When I was a freshman in college I had an English professor who told the class the key to becoming successful in your career is to find a mentor; someone who is successful at your chosen profession, someone who inspires you, who can help guide you and teach you. My professor knew nothing about dance but he knew about life. You can’t do it alone. You need someone to guide you, someone who has gone down the path you are about to take and can prepare you for the potholes in the road or cheer you as you reach one of your destinations.
You can have many mentors. In fact, you should. My first mentor was a senior dance major when I was a freshman. She inspired me not only with her dancing but with her outlook on life. She would answer my questions that I was too embarrassed to ask my professors. She helped me navigate all the newness around me. I learned how to be successful in the dance program because I picked someone to guide me that was extremely successful in the program. I was fortunate that she was also kind, gracious and giving.
I would recommend all incoming freshman dancers to shadow a dancer who has been in the program for a while. Ask her or him questions about classes, teachers, etiquette, etc. Gain as much information as you can. Learning is not reserved just for the classroom or studio.
Another mentor of mine was the director of the dance program. I watched her run dance rehearsals even though I was not in her dance piece. I would knock on her door every now and then to get feedback on how I was doing in my classes. I wanted to know how I could improve. Her guidance was priceless. She also learned something about me through these interactions. She knew I was a serious dance student who wanted to learn.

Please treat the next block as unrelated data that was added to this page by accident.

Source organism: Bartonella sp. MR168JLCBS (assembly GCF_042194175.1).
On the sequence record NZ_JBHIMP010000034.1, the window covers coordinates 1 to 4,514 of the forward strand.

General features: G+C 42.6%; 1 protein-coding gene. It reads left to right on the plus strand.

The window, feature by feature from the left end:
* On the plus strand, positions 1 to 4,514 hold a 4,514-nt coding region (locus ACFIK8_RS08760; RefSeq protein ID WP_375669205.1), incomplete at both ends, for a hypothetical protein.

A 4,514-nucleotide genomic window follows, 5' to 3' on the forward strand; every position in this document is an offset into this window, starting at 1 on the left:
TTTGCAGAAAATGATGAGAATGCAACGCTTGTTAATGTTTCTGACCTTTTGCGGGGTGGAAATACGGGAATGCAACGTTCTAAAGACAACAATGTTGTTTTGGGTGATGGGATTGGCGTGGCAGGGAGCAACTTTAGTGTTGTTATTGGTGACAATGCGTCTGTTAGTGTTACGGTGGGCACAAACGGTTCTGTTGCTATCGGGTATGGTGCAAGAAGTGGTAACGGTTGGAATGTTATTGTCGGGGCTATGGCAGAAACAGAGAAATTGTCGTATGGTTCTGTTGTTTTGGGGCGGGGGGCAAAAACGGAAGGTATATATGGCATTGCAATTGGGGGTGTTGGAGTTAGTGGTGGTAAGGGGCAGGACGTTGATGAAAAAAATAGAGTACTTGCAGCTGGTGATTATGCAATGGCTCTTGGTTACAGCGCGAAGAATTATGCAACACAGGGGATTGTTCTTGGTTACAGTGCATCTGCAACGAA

My last mentor in college was a visiting choreographer. I worked with her junior through senior year. I gained a lot of information about the dance world from her. She was able to give me information that my other mentors could not. She was working as a dancer in NYC. She was doing what I wanted to do. She told me I could earn free dance classes in NYC by getting into a work study program at a dance studio. I took her advice and got on a waiting list at a big NYC studio after I graduated. Soon I was cleaning mirrors, mopping floors, earning free classes and meeting the people who made the studio run. This was priceless.
Look for mentors who can help you in all aspects of your dance life. The information they can offer you is so valuable because it comes from their life experiences. Learn from their mistakes and their successes. Ask questions, observe them in action and see how you can help them as well.
Ask your mentor:
- How did they get to where they are today. What was there journey like?
- Ask if they need an apprentice or assistant.
- What do they wish they knew when they started their journey?
- Ask if you can watch their class/rehearsal/performance. Can you offer help in getting ready, cleaning up, etc?
- Ask if they can watch/ help you with choreography, technique, etc.
Lastly, find a mentor that can help you become successful in all aspects of your life. Finding balance in an arabesque is one thing. Sustaining that balance is something else entirely!
BIO: Stacey received her BFA in dance performance at Montclair State University and her MA in dance education from Teachers College, Columbia University. She has taught as an artist in residency and guest artist in public and private schools for over twelve years.
Stacey is the Founder and Director of Leaping Legs Creative Movement Programs. The focus of Leaping Legs Creative Movement Programs is to help people regardless of age, experience or ability, become educated about their movement potential, develop kinesthetic awareness, and become more physically fit and healthy together as a family, and community.
Leaping Legs promotes its goal through the original Up Down & All Around DVD. The DVD received Dr. Toy’s 100 Best Children’s Products Award and 10 Best Active Products Award. The DVD has also been featured in many magazines including Dance Retailer News, The National Dance Teachers Association dance journal dancematters, and Dance Teacher.
Before embarking on dance education, Stacey was a professional dancer and choreographer in New York City.